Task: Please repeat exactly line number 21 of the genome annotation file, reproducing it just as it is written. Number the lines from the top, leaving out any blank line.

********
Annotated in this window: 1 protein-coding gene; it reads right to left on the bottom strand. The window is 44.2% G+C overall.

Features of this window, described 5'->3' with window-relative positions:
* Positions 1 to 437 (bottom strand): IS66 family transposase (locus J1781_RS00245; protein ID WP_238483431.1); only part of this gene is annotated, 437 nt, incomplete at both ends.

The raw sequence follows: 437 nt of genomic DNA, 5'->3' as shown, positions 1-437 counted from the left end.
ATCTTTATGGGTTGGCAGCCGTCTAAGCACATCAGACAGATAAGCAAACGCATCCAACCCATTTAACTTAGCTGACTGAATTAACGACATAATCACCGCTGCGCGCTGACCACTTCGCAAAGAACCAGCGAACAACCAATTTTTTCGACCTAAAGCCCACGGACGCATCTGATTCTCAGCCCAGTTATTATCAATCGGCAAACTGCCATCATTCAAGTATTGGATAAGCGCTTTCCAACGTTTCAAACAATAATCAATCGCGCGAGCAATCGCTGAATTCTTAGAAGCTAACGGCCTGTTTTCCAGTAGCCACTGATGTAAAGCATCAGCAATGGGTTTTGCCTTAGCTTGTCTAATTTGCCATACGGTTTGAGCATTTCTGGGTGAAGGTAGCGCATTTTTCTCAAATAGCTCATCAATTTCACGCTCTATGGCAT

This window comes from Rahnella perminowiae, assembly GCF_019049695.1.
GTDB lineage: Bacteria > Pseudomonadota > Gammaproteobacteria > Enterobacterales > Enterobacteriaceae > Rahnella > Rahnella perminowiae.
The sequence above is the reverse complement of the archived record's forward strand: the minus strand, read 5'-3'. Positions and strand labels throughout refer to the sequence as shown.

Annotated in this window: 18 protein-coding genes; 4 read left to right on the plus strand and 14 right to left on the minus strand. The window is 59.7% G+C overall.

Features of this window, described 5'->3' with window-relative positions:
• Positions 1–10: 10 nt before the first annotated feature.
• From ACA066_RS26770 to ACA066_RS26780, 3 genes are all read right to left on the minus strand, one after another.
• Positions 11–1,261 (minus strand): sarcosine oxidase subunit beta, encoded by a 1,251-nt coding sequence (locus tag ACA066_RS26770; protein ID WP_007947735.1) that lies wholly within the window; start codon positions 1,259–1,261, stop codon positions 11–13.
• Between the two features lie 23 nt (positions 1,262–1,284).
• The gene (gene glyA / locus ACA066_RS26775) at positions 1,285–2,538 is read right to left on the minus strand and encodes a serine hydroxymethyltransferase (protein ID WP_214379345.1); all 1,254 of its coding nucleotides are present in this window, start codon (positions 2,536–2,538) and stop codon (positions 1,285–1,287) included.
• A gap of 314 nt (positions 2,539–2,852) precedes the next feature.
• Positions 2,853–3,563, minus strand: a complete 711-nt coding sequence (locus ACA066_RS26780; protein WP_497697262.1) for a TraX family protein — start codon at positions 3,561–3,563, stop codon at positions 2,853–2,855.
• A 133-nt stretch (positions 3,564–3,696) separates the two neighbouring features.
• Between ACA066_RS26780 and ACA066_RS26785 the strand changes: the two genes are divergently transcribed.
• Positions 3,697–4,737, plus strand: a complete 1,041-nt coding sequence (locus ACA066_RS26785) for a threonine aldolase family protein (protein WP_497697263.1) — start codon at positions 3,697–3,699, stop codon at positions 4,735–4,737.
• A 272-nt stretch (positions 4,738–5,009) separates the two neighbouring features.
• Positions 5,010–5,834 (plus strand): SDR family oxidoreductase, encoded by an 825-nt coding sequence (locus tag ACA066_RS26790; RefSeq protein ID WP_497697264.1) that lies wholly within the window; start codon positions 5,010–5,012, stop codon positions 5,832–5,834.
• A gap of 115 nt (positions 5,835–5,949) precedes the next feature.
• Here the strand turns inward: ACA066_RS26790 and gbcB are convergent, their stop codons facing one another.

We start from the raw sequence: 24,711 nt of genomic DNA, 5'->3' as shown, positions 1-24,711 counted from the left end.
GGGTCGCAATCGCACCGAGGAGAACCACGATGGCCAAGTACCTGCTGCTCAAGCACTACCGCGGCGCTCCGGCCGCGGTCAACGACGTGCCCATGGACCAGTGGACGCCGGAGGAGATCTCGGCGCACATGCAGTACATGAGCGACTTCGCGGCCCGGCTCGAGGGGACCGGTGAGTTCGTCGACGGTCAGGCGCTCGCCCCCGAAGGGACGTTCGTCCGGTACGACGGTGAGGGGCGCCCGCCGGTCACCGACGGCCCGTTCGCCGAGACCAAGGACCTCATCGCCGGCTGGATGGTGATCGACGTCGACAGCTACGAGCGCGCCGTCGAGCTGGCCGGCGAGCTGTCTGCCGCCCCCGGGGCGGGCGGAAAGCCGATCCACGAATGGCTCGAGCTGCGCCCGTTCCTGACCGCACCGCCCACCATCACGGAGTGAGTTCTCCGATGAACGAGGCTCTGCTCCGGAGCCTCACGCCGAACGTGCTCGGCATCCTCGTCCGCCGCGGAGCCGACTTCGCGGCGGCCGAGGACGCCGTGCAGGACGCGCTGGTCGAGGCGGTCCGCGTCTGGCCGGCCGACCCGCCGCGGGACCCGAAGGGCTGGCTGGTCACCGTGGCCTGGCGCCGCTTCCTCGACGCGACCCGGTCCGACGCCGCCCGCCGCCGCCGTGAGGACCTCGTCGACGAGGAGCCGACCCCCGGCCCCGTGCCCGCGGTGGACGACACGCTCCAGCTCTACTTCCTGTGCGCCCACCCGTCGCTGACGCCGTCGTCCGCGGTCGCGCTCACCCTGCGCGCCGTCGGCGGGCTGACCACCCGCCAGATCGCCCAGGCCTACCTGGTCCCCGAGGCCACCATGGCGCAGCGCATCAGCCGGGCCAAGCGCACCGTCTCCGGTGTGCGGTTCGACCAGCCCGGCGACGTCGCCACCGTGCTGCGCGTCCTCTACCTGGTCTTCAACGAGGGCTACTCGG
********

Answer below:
• A 272-nt stretch (positions 4,738–5,009) separates the two neighbouring features.